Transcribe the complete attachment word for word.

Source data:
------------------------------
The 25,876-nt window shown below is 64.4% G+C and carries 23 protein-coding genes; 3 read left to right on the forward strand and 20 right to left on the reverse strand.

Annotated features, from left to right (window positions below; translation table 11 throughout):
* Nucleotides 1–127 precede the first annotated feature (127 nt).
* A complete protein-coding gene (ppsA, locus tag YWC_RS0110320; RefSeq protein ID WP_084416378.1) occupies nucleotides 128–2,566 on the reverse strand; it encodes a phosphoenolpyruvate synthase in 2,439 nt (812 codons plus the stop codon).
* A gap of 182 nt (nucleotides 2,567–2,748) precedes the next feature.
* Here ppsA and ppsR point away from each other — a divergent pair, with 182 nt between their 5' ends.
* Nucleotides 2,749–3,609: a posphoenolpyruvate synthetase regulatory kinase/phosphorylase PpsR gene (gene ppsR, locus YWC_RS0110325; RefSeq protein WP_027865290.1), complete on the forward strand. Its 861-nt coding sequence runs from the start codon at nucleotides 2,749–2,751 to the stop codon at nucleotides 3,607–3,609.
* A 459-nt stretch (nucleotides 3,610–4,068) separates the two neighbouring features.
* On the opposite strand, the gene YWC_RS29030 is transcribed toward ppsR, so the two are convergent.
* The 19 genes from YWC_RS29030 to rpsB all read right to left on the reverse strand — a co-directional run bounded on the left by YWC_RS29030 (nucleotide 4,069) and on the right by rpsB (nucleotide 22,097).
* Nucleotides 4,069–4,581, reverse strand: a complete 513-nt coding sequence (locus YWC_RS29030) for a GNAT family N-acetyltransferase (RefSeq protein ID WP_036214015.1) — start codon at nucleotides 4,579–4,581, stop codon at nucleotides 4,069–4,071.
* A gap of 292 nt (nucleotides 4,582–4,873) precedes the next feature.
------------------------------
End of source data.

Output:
The 25,876-nt window shown below is 64.4% G+C and carries 23 protein-coding genes; 3 read left to right on the forward strand and 20 right to left on the reverse strand.

Annotated features, from left to right (window positions below; translation table 11 throughout):
* Nucleotides 1–127 precede the first annotated feature (127 nt).
* A complete protein-coding gene (ppsA, locus tag YWC_RS0110320; RefSeq protein ID WP_084416378.1) occupies nucleotides 128–2,566 on the reverse strand; it encodes a phosphoenolpyruvate synthase in 2,439 nt (812 codons plus the stop codon).
* A gap of 182 nt (nucleotides 2,567–2,748) precedes the next feature.
* Here ppsA and ppsR point away from each other — a divergent pair, with 182 nt between their 5' ends.
* Nucleotides 2,749–3,609: a posphoenolpyruvate synthetase regulatory kinase/phosphorylase PpsR gene (gene ppsR, locus YWC_RS0110325; RefSeq protein WP_027865290.1), complete on the forward strand. Its 861-nt coding sequence runs from the start codon at nucleotides 2,749–2,751 to the stop codon at nucleotides 3,607–3,609.
* A 459-nt stretch (nucleotides 3,610–4,068) separates the two neighbouring features.
* On the opposite strand, the gene YWC_RS29030 is transcribed toward ppsR, so the two are convergent.
* The 19 genes from YWC_RS29030 to rpsB all read right to left on the reverse strand — a co-directional run bounded on the left by YWC_RS29030 (nucleotide 4,069) and on the right by rpsB (nucleotide 22,097).
* Nucleotides 4,069–4,581, reverse strand: a complete 513-nt coding sequence (locus YWC_RS29030) for a GNAT family N-acetyltransferase (RefSeq protein ID WP_036214015.1) — start codon at nucleotides 4,579–4,581, stop codon at nucleotides 4,069–4,071.
* A gap of 292 nt (nucleotides 4,582–4,873) precedes the next feature.